Local planners turned nine city blocks into a single superblock. The four roads within the superblock only serve local transportation needs. A 10km/h speed limit and narrowed roads make the area unattractive for cars. Residents can still park locally while through-traffic was redirected to the four roads surrounding the superblock.

Within the superblock the widened, pedestrian footpaths ­allowed local cafes to offer generous outdoor seating areas, cycling and walking became more attractive and made the area safer for children who roam the streets in larger numbers now. Noise and air pollution were reduced too, which made the EU and doctors happy.

 This is how the superblocks are minimizing traffic within the inner grid.

This is how the superblocks are minimizing traffic within the inner grid.

Australian tourists in Berlin, Paris and many other sizeable ­European cities will have noticed that most buildings in the inner city have the same height, and blocks tend to have similar dimensions.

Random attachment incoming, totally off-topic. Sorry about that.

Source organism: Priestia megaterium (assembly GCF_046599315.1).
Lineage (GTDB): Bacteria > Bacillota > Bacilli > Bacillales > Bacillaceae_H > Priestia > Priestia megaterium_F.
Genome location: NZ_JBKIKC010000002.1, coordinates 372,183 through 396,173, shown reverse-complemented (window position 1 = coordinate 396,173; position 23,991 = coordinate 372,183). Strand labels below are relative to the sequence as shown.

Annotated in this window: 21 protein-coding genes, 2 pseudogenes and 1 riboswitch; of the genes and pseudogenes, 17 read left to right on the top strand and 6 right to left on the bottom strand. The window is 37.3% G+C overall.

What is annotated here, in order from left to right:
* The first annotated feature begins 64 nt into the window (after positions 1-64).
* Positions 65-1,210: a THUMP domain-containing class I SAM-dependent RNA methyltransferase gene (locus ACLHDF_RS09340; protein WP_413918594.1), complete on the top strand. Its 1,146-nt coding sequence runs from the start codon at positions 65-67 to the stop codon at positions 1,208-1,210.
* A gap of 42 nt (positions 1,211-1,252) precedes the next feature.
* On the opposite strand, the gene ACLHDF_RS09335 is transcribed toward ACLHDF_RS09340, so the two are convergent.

The standard building height of 23 metres from ground level to rain gutter and the size of inner courtyards are the result of historical fire regulations. Firefighters didn’t have access to longer ladders, which were all wooden back in the day, and courtyards had to be spacious enough for a horse-drawn firetruck to be able to turn and leave the premise after a fire was put out.

As is the case in Australia today, landowners in these European cities wanted to maximise their profits, despite being restricted by the 23m height and the spacious inner courtyards.

The resulting residential blocks, often referred to as Euroblocks, were dense but not as dense as the skyscraper villages in Asian megacities. When walking through Berlin you perceive the city to be of human scale. There are plenty of eyes on the street as Jane Jacobs would like to say. This ensures that crime is low. There aren’t enough people to make the sidewalks feel crowded but enough people to make investment in public transport financially viable for government.